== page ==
When many people think of Latin America, soccer is the first thing that comes to mind.
For Latin American students attending college in the U.S., soccer can be a common ground – a way of finding familiarity in a new setting.
A mother and her child are waiting for their two-year checkup at East Tennessee State University’s pediatric clinic when José Zepeda and a resident pediatrician enter the room.
“How’s our little girl?” said the doctor.
“¿Cómo está la niña?” said Zepeda.
“Muy bien!” said the mother of the child in question.
“She is very well,” said Zepeda to the doctor, glancing at the little girl with a smile.
The mother does not speak English and the doctor does not speak Spanish, but the seemingly endless questionnaire of things like, “How many servings of fruits and vegetables does she eat per day?” goes over with ease.
“There is an art to interpreting,” said Zepeda, a certified medical interpreter at ETSU Pediatrics. “My job is to help two people who cannot communicate with each other come together and be able to care for this child. That is why I love doing this.”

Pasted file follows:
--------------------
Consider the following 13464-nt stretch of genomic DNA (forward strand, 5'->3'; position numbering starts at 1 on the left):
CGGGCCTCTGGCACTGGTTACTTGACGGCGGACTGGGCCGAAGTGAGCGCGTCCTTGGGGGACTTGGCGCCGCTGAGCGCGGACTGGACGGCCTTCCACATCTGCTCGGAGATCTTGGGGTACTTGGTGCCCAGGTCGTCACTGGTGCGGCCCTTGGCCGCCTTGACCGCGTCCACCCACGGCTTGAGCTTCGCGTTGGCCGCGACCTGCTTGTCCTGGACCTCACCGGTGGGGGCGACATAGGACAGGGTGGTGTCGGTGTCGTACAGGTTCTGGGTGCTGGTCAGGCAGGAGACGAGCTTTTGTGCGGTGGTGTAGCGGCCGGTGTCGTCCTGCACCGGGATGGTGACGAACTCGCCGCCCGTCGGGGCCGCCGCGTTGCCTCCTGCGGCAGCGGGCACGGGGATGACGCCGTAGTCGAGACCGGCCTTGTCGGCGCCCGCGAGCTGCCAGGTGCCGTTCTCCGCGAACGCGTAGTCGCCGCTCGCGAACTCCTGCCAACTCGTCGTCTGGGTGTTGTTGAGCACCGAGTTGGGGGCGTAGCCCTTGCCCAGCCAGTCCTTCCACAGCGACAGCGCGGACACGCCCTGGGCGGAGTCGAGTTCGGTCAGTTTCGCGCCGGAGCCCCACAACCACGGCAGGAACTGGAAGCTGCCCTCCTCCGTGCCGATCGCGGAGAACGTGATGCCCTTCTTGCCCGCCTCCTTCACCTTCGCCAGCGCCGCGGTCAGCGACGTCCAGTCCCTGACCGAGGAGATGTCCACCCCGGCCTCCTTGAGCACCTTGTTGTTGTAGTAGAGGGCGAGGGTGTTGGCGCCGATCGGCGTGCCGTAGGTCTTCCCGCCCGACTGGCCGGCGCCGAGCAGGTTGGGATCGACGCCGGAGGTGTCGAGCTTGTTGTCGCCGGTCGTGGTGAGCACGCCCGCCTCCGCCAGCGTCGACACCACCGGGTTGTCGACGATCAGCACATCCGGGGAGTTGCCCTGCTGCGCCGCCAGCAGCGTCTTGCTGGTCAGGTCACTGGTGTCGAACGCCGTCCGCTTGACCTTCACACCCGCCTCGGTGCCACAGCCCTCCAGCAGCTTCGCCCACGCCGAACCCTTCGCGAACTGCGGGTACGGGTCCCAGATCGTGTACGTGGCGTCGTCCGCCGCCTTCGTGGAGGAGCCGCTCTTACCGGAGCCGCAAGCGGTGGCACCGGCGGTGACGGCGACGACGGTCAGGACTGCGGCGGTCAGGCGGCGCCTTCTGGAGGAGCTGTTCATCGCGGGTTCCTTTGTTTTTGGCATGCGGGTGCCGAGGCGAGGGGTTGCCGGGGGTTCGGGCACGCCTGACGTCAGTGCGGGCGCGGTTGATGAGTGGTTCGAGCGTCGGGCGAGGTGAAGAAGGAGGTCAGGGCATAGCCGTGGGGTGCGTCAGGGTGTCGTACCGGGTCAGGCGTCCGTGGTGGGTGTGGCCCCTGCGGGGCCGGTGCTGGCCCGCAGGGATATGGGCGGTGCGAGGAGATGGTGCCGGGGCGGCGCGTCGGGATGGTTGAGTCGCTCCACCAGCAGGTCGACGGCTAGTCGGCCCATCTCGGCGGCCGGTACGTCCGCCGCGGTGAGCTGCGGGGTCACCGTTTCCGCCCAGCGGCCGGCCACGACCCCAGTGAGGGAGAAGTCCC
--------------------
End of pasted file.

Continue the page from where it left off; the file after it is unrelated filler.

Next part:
Laid before him are the chalice, the paten, the sanctuary candle and a book of prayers and Bible readings called the lectionary. All are placed upon the corporal, a white linen cloth.
These are the tools that Father Jesús Guerrero-Rodriguez uses to conduct Mass for the members of St. Mary’s Catholic Church in Johnson City, Tennessee.
He looks up and says, “In the name of the Father, and of the Son, and of the Holy Spirit.”
Members of the congregation move their hands to mark the points of the cross on their bodies and a uniform “amen” ripples through across the crowded pews.
Cruz Ortega is an ordinary guy with an extraordinary story of overcoming adversity through patience and persistence. It took him 14 years, but this year he finally obtained U.S. citizenship.
As a child, Ortega lived in a rural area of Mexico, but today he helps run a company called SPC Manufacturing in Johnson City, Tennessee. Ortega recalls what led him to the United States, where some of his family already lived.
From humble beginnings in Mexico City to a life in Northeast Tennessee, brothers Josiamar and Carlos Martinez dreamed of owning their own business.
During their childhoods in Mexico City, the brothers were already earning their own money.
“We made favors to the people,” Josiamar said. “They asked, ‘Can you buy something for me at the store?’, and we made money and would use bicycles to get there. We were 6 and 11 years old. Older people, they don’t want to go out, and would tip us and things like that.”
Visiting yard sales throughout the year helps keep the brothers in business at the Jonesborough Flea Market, where they work on Sundays.